My Week With Marilyn (2011)

My Week With Marilyn movie poster.jpg

Marilyn Monroe took acting very seriously and trained with several coaches throughout her career – she was nervous as a cat about performing and terrified about getting her lines right. She was dyslexic, had Meniere’s disease and and suffered stage fright to beat the band.Her capacity to remember lines was practically non-existent. It drove co-workers crazy – the more takes she did in her quest for perfection, the better she got. And they dropped from exhaustion. She fled Hollywood to take more control of her roles and set up a production company with Look photographer Milton Greene and their first film was Bus Stop – finally Marilyn can act, the critics said. She had wound up at the Actors’ Studio inadvertently following the death of Constance Collier whom she had been training with in NYC. The association caused untold complications in her life. Then a project arose with Laurence Olivier – an Edwardian comedy of manners by Terence Rattigan, The Sleeping Prince. Olivier and Vivien Leigh had played it onstage. Leigh was too old to play the chorus girl on film and Monroe wanted to be taken seriously so it became a joint production of both of their companies with Olivier starring and directing (that was inadvertent, the result of a misunderstanding that everyone was too polite to point out). Monroe rolled up for the English shoot with new husband playwright Arthur Miller, Greene, publicist Arthur Jacobs and acting coach/sycophant Paula Strasberg, Lee’s wife  …  Colin Clark was the son of Olivier’s friend Kenneth Clark and as a new unemployed graduate needed a job. He got taken on as Third Assistant Director on the film that became The Prince and the Showgirl and kept a diary which he finally published as The Prince, The Showgirl and Me in 1995. He later wrote a memoir, My Week With Marilyn, and these two volumes are combined here by Adrian Hodges with a touch of creative licence, coyness and diplomacy:  Clark’s (and Olivier’s) views of Miller (Dougray Scott here) in particular were scathing and Clark’s real-life sexual inclinations were more worldly than those exhibited in the personage of Eddie Redmayne. Michelle Williams gets the poisoned chalice role but manages at times to exquisitely portray the plight of the most famous woman in the world trying to get along in a new marriage with a man clearly using her and a cast and crew (led by Kenneth Branagh as Olivier) who appeared to despise her (they trashed her leaving gifts, not that we see that in this British production). Dame Sybil Thorndike (Judi Dench) famously said that Monroe was the only one among them who knew how to act for the camera while Olivier ranted at Clark that ‘Trying to teach Marilyn how to act is like trying to teach Urdu to a badger.’ Seeing her luminous performance and his own overacting in rushes nearly finished him and stopped his desire for directing (he eventually made one just more feature and a TVM!). Clark stated that Olivier was a great actor who wanted to be a film star while Monroe was a film star who wanted to be a great actress. According to his memoir he told her this in order to allay her fears in the hostile environment in which she found herself adrift. Who knows how much of this is true? It’s all rather unlikely. It makes for a good story though. Director Simon Curtis manages to get the balance of despair, humour and pathos into this on-set romance and it’s a testament to all the talents involved that it’s more insightful and touching than exploitative.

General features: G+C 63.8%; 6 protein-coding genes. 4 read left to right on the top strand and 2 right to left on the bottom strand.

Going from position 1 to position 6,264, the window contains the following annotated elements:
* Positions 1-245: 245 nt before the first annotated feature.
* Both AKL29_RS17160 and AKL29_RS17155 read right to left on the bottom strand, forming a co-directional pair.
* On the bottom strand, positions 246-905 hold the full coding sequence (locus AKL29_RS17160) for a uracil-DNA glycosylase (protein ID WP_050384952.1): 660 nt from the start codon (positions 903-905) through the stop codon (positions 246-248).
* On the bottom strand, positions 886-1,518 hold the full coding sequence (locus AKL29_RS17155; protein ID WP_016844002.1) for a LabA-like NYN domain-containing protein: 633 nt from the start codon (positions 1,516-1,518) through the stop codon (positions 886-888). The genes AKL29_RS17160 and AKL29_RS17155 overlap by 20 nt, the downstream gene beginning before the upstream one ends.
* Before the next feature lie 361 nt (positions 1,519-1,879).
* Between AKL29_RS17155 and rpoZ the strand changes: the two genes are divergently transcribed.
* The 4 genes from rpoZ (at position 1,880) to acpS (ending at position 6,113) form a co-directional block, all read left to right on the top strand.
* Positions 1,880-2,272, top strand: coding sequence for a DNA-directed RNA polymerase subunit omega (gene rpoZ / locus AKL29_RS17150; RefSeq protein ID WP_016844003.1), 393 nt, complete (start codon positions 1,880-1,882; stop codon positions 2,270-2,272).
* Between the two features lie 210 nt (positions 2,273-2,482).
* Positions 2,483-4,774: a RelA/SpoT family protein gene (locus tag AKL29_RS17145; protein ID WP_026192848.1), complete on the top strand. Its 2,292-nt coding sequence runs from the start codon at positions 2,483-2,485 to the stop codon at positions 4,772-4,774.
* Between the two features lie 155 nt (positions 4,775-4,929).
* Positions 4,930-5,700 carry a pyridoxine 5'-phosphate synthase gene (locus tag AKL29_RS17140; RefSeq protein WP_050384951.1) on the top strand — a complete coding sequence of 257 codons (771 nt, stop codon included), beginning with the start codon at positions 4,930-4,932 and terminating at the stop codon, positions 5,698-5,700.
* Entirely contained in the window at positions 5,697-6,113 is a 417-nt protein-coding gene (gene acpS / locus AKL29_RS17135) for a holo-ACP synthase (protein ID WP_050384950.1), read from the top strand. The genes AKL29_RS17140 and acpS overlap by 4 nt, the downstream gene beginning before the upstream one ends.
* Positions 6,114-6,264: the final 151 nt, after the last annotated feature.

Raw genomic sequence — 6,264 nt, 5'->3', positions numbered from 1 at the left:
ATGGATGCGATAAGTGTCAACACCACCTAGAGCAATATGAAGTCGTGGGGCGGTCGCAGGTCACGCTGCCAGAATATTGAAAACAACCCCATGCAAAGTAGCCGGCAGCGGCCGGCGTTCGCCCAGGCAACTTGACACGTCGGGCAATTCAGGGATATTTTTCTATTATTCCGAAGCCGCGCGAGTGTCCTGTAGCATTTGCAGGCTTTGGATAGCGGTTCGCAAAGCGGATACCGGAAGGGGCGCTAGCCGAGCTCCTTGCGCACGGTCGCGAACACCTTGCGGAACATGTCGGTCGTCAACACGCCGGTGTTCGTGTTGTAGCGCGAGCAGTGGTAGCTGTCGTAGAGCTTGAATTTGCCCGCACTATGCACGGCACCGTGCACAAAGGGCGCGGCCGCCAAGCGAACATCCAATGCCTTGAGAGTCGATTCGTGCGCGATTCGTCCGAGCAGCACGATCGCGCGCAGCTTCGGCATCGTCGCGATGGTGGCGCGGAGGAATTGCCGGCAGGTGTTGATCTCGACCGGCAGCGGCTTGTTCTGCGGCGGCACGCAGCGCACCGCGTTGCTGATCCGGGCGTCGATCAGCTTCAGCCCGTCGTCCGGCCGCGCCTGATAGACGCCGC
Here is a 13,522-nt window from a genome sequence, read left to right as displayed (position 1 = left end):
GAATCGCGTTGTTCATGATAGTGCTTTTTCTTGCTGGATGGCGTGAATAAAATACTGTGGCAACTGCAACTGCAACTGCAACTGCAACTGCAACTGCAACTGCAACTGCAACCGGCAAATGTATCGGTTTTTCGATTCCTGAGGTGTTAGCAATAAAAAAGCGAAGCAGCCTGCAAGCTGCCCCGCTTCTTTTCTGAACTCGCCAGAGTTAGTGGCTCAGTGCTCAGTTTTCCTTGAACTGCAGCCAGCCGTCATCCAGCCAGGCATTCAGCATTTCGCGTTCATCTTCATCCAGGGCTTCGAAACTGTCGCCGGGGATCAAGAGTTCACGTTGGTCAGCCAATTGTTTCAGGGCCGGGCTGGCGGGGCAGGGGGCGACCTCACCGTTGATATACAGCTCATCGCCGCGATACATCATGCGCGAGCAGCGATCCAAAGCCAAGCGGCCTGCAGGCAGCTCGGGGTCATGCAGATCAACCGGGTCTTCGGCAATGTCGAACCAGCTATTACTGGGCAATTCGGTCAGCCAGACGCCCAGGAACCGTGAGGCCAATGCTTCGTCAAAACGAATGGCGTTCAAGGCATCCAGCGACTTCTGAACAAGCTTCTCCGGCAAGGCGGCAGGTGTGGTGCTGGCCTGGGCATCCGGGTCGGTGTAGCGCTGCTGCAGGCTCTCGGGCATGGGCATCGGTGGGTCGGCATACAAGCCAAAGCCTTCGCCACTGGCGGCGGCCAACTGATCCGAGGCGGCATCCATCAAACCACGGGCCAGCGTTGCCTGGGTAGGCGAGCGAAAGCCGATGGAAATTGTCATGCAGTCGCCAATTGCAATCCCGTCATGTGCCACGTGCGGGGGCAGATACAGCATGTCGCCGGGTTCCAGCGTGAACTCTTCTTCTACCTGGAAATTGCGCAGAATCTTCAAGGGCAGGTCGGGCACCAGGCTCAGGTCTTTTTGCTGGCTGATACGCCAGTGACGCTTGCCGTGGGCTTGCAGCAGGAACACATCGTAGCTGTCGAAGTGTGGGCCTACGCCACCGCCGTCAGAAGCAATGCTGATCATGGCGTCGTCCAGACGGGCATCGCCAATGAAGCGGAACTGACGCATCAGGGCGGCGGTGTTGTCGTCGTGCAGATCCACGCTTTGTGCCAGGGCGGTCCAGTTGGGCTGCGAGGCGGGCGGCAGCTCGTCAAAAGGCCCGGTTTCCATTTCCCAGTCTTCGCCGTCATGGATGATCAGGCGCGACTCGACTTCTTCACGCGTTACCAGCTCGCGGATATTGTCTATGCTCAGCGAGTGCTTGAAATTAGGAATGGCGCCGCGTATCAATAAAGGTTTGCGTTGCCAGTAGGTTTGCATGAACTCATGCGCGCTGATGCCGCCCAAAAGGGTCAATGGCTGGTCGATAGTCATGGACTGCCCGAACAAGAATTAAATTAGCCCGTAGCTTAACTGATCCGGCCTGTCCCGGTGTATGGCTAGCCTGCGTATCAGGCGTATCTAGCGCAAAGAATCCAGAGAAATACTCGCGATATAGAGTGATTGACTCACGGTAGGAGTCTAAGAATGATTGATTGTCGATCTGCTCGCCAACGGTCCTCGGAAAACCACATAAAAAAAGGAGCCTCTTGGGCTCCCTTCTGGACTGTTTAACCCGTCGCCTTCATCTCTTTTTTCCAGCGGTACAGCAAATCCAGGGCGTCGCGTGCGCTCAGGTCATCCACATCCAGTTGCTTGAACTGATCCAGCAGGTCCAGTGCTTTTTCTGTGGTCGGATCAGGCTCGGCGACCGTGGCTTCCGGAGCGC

Advertisements

Till The End of Time (1946)

Till_the_End_of_Time_Original_Poster.jpg

Guy Madison (to whom Canadian avant gardist Guy Maddin owes his moniker) is the young Marine home from WW2, a typical draftee after Pearl Harbour and college dropout, whose parents welcome him back but stop him from discussing his experiences. He can’t settle down to civilian life and hangs out with war widow Dorothy McGuire while second banana star Robert Mitchum’s head injury is causing outrageous headaches and boxer Bill Williams can’t deal with losing his legs. This study of PTSD is part of a wave of films that tried to explain the difficulties of post-war adjustment. Los Angeles was like most major cities subject to a crimewave committed by vets and this middle-class take on malaise is mostly decent stuff, and the propaganda aspect is to be expected, adapted from the Niven Busch novel They Dream of Home by Allen Rivkin and directed by Edward Dmytryk. It ends happily in a fistfight started by a bunch who sat it out and call themselves patriots. This was overshadowed by the Academy Award-drenched The Best Years of Our Lives but is worth a watch, particularly for McGuire.The theme tune, derived from Chopin’s Polonaise Opus 53, was a huge hit for a young Perry Como.